One night in 2010 changed Rachelle Friedman's life forever.
You never imagine it's going to be you; the one yelling for someone to call 911; the one floating motionless in a pool; the one whose story becomes an international media frenzy.
It was weeks before my wedding in 2010, and my four bridesmaids threw me the best bachelorette party I could ever dream of, filled with dancing, dinner and fun. To cap off the perfect night, we decided to take a moonlight swim. In a playful gesture, a close friend pushed me into the pool. I broke my neck upon impact, became paralyzed from the chest down and would never walk again.
But Friedman didn't give up. As soon as she was able she began to play adapted sports such as hand cycling and adapted surfing. She and her fiance got married a year later and they've just had a baby through surrogacy.
Friedman has made it her mission to tell her story to inspire other people to make the most of their health and happiness.
On a Reddit AMA she was asked if she's still friends with the woman who pushed her in the pool.
I am not angry about the push itself. It was an accident and I've done it a million times. I think most people can say they've pushed someone into a pool playfully.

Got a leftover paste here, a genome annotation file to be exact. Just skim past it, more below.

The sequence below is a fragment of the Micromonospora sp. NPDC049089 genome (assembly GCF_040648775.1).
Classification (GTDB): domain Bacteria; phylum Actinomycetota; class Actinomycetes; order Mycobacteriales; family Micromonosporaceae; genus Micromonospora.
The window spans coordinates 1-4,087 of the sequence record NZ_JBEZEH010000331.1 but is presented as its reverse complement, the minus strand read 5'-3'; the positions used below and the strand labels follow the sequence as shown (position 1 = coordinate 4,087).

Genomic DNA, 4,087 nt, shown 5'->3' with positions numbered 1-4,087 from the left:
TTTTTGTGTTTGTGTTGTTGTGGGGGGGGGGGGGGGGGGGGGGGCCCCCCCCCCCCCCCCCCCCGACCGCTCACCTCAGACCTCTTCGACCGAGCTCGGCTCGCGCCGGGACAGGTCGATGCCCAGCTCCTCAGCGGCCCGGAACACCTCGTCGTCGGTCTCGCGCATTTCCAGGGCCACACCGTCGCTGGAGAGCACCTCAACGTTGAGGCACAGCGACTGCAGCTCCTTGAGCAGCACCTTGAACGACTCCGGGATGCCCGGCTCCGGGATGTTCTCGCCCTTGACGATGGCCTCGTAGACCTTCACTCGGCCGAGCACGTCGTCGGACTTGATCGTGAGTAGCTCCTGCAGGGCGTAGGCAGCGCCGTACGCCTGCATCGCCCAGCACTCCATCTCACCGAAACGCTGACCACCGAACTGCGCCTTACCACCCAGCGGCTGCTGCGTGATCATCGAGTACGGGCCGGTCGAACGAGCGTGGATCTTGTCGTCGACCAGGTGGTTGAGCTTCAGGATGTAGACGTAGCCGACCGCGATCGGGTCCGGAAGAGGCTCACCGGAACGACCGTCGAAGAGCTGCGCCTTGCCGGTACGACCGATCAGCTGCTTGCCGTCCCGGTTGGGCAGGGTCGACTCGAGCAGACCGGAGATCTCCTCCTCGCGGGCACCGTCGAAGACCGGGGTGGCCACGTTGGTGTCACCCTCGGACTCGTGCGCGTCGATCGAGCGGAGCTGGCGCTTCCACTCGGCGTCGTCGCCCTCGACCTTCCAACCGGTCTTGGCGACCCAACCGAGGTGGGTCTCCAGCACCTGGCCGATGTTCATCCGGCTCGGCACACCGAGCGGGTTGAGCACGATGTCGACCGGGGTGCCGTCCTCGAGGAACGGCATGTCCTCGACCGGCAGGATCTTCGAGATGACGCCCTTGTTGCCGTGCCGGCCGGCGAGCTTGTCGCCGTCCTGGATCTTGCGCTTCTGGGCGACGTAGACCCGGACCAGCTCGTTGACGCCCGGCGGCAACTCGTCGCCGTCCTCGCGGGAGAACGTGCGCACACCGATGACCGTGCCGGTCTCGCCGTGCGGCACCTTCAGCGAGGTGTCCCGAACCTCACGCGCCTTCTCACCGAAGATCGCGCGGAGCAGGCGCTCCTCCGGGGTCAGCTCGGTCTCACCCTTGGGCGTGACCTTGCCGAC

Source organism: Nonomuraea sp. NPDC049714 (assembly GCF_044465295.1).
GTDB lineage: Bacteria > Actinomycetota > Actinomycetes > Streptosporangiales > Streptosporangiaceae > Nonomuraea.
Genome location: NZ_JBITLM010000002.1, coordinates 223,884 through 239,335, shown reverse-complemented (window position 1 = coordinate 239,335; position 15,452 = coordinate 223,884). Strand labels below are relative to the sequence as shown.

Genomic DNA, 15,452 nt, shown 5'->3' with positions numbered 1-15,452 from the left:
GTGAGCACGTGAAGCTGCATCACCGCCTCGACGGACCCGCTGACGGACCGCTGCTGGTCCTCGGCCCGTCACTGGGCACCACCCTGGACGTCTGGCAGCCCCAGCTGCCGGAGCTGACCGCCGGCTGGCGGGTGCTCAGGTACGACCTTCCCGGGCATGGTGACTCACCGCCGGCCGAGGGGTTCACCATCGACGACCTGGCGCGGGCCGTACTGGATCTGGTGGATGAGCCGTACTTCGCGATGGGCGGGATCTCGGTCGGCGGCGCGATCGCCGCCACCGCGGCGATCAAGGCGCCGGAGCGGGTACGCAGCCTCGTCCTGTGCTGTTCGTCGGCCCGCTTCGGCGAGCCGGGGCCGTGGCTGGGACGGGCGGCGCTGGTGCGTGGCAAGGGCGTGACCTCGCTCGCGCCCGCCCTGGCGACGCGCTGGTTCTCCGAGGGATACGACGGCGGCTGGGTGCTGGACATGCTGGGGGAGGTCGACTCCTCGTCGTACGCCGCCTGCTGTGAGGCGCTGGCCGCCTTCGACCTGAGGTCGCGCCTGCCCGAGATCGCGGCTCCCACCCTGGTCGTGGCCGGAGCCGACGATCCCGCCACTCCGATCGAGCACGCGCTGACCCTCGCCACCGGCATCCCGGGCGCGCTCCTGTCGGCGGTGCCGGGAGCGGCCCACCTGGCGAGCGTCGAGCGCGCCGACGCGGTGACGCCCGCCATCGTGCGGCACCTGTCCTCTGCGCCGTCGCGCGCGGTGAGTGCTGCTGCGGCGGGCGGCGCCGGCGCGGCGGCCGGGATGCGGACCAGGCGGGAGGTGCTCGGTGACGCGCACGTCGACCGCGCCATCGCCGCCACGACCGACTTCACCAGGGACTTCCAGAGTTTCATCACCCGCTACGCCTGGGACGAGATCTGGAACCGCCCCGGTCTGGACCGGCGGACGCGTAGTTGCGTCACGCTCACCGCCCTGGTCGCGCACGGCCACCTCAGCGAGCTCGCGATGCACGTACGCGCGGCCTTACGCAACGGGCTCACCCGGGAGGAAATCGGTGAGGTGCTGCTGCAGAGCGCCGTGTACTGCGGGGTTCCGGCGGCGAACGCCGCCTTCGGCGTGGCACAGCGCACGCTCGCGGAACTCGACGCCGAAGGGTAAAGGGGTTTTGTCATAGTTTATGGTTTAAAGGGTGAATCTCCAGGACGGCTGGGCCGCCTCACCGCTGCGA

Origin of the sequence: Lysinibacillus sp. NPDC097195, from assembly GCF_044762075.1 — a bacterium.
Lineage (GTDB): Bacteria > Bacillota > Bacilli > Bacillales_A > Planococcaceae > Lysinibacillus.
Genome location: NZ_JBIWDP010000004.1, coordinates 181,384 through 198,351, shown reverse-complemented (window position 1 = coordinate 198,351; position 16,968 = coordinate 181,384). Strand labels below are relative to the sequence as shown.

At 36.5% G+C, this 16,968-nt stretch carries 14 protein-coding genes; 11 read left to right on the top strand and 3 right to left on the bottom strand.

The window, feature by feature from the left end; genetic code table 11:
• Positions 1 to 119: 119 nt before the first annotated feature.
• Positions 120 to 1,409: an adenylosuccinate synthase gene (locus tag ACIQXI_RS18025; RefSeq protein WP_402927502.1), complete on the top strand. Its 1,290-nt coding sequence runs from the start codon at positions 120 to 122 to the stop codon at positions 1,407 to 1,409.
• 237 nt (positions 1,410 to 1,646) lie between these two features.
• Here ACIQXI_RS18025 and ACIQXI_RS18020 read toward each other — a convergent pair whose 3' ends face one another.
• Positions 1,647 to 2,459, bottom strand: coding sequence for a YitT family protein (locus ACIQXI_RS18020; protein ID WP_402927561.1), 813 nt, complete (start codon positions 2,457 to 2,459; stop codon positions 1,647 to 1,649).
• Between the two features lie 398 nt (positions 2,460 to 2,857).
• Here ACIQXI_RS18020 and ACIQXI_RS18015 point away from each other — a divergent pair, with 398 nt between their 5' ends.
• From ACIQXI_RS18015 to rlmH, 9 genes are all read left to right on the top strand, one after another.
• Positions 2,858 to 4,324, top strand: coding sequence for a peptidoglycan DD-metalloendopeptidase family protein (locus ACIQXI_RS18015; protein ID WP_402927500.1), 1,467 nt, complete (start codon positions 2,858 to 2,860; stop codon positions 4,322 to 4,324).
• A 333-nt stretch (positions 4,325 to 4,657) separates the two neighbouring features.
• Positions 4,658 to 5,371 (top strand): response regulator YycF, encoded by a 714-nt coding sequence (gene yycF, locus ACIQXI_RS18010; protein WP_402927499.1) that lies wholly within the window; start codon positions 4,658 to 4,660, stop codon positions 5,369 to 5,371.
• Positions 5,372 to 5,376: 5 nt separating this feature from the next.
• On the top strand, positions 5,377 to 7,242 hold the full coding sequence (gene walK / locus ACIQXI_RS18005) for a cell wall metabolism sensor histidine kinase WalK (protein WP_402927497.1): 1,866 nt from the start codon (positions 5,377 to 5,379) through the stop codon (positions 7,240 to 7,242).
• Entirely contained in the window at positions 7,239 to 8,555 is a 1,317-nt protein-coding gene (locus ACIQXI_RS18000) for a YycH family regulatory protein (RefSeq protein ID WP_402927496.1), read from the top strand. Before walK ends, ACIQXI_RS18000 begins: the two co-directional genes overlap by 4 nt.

Other questions she tackled about living with her disability included how it feels when strangers try and help her in public:
It really bothers me when people rush over to help... It's me wanting to grasp onto any independence I still have.
And the challenges of looking after a newborn:
I have limited dexterity so none of it is easy. Takes practice and I couldn't really practice before I had an actual baby. [[Changing nappies] on a doll and a squirming baby are two completely different things.
Despite the tragedy Friedman remains an optimistic person. She has written a book about her experiences and a documentary is being made about her life.
“Why waste your time harping on insignificant things?” Friedman writes on her website.
Believe in defining your life by the positive moments and not the negative.